Ali : Fear Eats the Soul aka Angst essen Seele auf (Rainer Werner Fassbinder, 1974)
Emmi, a woman truly in the second half of life, falls in love with Ali, a Berber guest worker more than ten years younger. When they both decide to marry, everybody seems to be against them. When the folks calm down a bit, Emmi and Ali get deeply unsure about their relationship.
Shot in 15 days, this “throwaway” film by German New Waver Rainer Werner Fassbinder became his most famous and recognized movie. Based on Douglas Sirk’s melodrama All That Heaven Allows, Ali: Fear Eats the Soul is far from being a remake of the 1955 gem. It is a film that portraits a situation that creates reactions from the audiences. Almost forty years later, it is easily conceivable that a couple of a German woman in her sixties and an Arab man in his thirties will be rejected and seen as “dirty”.
Emmi (Brigitte Mira), is a sixty or so widower that works as a cleaning lady. One night she enters in the Asphalt Bar to warm herself and to have a break from the pouring rain. Ali (El Hedi ben Salem) asks her for a dance. They end up passing the night together. Not much later they get married and it provokes their relatives to ostracise Emmi. Her three children, the manager of the grocery store won’t service her since her spouse can’t speak a proper German. The neighbors of the building say that it is now dirtier since a foreigner lives there. What stick out first is how the couple is surprising and how the relationship begins. We quickly understand that the two leads aren’t intellectuals and they don’t quite understand the feelings and the rejection that happens to them. While Emmi is outraged about the ostracism, Ali is more of a philosopher and is more acquainted to these behaviors.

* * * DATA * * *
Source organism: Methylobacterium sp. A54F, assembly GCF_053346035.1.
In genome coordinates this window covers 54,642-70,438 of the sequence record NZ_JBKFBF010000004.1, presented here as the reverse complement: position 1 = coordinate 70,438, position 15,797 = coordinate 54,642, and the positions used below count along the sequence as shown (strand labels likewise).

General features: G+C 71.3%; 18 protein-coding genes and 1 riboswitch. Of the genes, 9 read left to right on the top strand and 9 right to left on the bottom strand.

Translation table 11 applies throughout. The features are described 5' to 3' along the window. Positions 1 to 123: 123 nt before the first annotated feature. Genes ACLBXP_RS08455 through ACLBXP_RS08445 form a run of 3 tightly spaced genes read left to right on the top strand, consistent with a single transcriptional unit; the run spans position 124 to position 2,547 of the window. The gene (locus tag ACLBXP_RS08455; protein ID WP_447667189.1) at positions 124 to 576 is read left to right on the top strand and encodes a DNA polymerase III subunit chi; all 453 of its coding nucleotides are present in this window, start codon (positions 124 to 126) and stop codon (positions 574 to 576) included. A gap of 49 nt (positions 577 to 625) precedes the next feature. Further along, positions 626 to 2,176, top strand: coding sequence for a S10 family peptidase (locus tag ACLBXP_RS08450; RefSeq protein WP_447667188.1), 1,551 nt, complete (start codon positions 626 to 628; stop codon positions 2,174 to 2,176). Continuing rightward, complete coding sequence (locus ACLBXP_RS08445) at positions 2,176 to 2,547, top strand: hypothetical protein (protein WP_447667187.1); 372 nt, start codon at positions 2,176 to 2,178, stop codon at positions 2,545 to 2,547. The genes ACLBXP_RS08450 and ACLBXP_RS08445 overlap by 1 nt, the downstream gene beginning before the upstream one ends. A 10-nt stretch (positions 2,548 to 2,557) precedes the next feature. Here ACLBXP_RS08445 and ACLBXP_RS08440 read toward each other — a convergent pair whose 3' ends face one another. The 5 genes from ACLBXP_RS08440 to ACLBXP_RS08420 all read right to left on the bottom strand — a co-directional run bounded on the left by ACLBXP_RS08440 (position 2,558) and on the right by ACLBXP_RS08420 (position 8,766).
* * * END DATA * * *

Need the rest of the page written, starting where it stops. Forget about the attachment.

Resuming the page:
The contradictions of the characters like Emmi who first married a polish man she also was in the Nazi party. After her marriage with Ali they go celebrate to Hitler’s favourite restaurant. Representing probably the Fuhrer’s worst nightmare with a German woman married to a foreigner Fassbinder demonstrates the ambiguity of his propos. Emmi, still thinking that the dictator was a great man and that his tastes were rightful.
Just like Jonathan Rosenbaum wrote about Fassbinder; he was a misanthrope and indulging his characters those contradictions and limitations makes them a little easier to be the object of our contempt while being the strongest reminiscent of the film: the union of those two unexpected lovers. Another thing about the director who overdosed in 1982 at only 37 years old having directed 45 films, including seven in 1970, he was the lover of El Hedi ben Salem and he wanted to picture moments of rejection they lived when they were together. Even, if the link between this film and Sirk’s film is easy Fassbinder’s Ali is not as simple as a film as it seems. The emotions and the characters have so much to say so much vérité that we have to be careful not to oversimplify the situations.
Ali was my first encounter with a film from Herr Fassbinder; it’s simple but efficient mise en scène, the social observation, and the sheer brilliance of its use of themes makes him one of the filmmakers I will be interested to discover more from his oeuvre. Moreover, in my quest of the 1000 Greatest Films of all Time I’ll have to check five of Fassbinder’s other films: Berlin Alexanderplatz, The Bitter Tears of Petra von Kant, In a Year with 13 Moons, The Marriage of Maria Braun, and Veronika Voss.